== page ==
Saturday, January 23, 2016

Christie's review: Starting Over by Barbie Bohrman


Title:Starting Over
Series: Standalone
Author: Barbie Bohrman
Release Date: January 19, 2016
Rating:3 stars
Cliffhanger: No

Single mom Vanessa Holt has a daughter she loves, a supportive family, and her art. Having given up on finding true love—if that even exists, which she doubts—she’s content to put romance on the back burner. But not everyone agrees. Those nearest and dearest are ready to see Vanessa let down her long blonde hair and have some fun.

To put their grumbling to rest, Vanessa agrees to go on a date with the next man who asks. Luckily for her, that man is Cameron Thomas, her daughter’s extremely handsome science teacher. She’d felt a spark of chemistry the first time she’d laid eyes on him. Now she’s ready to lay a whole lot more on the sexy bachelor.

But just as things get hot, they also get heavy. When the man who broke Vanessa’s heart reappears, her old doubts and fears about love rush to the surface. Will her fresh start with Cameron be over before it’s barely begun?

I became a fan of Barbie Bohrman after reading Playing It Safe. It was one of those new-to-me author experiments that worked out even better than I could have imagined. Sexy, sweet, surprisingly addictive rolled into one, I was ready to sign up for any future releases she had to offer. I'm going to be honest and tell you that I didn't even read the synopsis before I requested this book. I was just that happy with my first experience. While I didn't quite love this as much as I was expecting, there was still enough to offer to make it a pleasant read. This was the type of book that was light on the drama and heavy on the sweetness.

Cutting it down to basics, here's what you get with Starting Over:

Sexy, nerdy science teacher meets single mother and sparks fly, awkward dating ensues, and a relationship with two people grows. I have a weakness for stories with nerds so that was one big selling point for me. It's a very simple plot but while reading it, I could identify with the heroine quite a bit. While I'm not a single mother, I have a daughter around the same age and a lot of the things she experienced and discussed with her felt like it was coming right from my own home. In that way it felt very naturalistic and enabled me to understand the heroine very well.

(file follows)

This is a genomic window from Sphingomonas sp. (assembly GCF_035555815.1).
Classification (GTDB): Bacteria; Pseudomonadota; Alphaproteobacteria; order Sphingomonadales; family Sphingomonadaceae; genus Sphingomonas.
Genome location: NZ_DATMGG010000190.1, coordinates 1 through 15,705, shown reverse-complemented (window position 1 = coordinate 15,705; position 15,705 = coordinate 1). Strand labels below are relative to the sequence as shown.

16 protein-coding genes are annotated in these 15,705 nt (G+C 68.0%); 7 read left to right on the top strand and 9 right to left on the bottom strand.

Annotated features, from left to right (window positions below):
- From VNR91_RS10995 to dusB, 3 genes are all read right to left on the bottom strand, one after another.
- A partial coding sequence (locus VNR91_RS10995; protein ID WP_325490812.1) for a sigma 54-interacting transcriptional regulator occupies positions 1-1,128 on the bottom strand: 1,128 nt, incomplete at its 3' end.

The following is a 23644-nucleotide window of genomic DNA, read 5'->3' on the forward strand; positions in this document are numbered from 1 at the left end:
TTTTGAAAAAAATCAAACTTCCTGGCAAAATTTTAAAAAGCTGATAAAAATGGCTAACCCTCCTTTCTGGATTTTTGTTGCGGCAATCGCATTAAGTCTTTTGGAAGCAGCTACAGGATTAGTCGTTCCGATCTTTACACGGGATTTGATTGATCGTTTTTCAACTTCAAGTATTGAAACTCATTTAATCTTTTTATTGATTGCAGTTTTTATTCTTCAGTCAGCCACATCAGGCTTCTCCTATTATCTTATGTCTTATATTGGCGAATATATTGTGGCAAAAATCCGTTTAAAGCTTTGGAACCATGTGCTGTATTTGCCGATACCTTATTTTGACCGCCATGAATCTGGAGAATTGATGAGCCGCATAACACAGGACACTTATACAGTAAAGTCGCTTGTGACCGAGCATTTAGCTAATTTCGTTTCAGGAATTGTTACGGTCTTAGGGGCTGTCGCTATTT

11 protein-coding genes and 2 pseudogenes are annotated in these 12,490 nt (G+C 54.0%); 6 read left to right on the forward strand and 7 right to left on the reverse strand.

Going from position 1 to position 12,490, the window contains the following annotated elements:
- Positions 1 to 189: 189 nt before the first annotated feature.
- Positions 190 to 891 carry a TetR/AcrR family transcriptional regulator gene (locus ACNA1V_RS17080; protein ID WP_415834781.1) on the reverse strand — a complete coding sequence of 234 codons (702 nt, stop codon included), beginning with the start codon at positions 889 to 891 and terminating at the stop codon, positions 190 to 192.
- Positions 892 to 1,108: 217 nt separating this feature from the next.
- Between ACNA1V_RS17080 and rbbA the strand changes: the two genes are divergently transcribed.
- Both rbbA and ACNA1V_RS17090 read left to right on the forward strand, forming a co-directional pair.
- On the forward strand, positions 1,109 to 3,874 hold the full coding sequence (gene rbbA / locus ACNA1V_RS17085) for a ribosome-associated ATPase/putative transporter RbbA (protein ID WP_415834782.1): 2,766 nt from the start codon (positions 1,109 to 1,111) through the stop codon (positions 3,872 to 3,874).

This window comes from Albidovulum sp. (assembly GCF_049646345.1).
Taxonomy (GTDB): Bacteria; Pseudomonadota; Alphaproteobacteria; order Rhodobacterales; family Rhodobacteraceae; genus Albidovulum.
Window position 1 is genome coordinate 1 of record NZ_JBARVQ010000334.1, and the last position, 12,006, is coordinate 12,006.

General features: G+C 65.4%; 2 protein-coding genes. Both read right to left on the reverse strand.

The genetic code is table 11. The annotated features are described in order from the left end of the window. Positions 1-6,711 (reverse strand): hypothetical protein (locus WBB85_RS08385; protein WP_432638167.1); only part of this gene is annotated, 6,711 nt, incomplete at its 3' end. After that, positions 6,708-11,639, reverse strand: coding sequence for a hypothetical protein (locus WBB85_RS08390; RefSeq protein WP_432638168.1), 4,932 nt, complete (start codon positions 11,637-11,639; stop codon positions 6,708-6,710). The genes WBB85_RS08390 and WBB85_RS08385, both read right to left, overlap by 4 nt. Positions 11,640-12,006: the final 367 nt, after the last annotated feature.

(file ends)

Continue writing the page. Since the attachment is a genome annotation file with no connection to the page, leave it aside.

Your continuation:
Vanessa was abandoned by her boyfriend in college when she became pregnant, but instead of taking the easy way out like he did, she resolved to make the best life for her child. Her dreams of pursuing her love of art became a hobby rather than a career and she devoted her life to providing a stable and happy life for her daughter. After 13 years, she hasn't had a dating life to speak of. But now that her daughter is getting a little older and becoming more independent, she's starting to wonder if maybe she should start thinking of being more selfish. To give herself permission to do things for herself and not feel guilty about it. The first step in that direction was setting eyes on her daughter's new science teacher. He had sexy geek written all over him and for the first time in years, she was flustered and attracted to a man.

Like Professor Indiana Jones himself came to life and stepped off the movie screen and is now standing right in front of me in all his adorably dorky, aloof hotness, packaged perfectly in the guise of a random science teacher in Anytown, USA.

Really there only a couple of conflicts in the book, but they were just minor blips on the scale, they weren't all that significant. We had Vanessa's ex suddenly reappearing and looking to finally step up and become a part of his daughter's life. This scaring the living daylights out of her, and making her fear him pursuing custody of their child. First of all, her fear level didn't seem plausible to me simply because the man abandoned them and not only did not financially support his child in 13 years, but he never met her or spoke with her. How does she feel like he has a chance of taking her daughter away from her? She's raised a happy, healthy, and well adjusted child and she thinks he's going to have more rights than her? Not only that, but I lost a little respect for her when she questioned whether or not to accept child support from him. Because she "feels like it makes her look like that's all she cares about." Really? The man helped father the child, decided he wanted no part of them for that many years, and she wants to continue to let him have it easy? Hell no.

The conflict toward the end caused by Vanessa's fears came out of nowhere for me and didn't seem naturalistic IMO. Her reasoning why she did what she did wasn't sufficient for me to believe in her reacting that way. She knew all the dangers and risks going into things with Cameron from the beginning and was willing to take her chances in order to find happiness for herself, to start over. My other reasoning for my rating was the lack of heat in the book. After being pleasantly surprised with Playing it Safe, I was expecting a considerable amount of steam, but in this case it never passed the simmering stage.

If you're looking for a book that's high on the angst, drama, or steam, this probably won't be the book for you. But if you're in the mood for a fast, light read with plenty of sweetness this could be what you're looking for. Barbie Bohrman is a talented author I will continue to follow. I may not have loved this one as much as I had hoped, but it was still entertaining, engaging, and that geeky Star Wars loving hero made everything worth my while.


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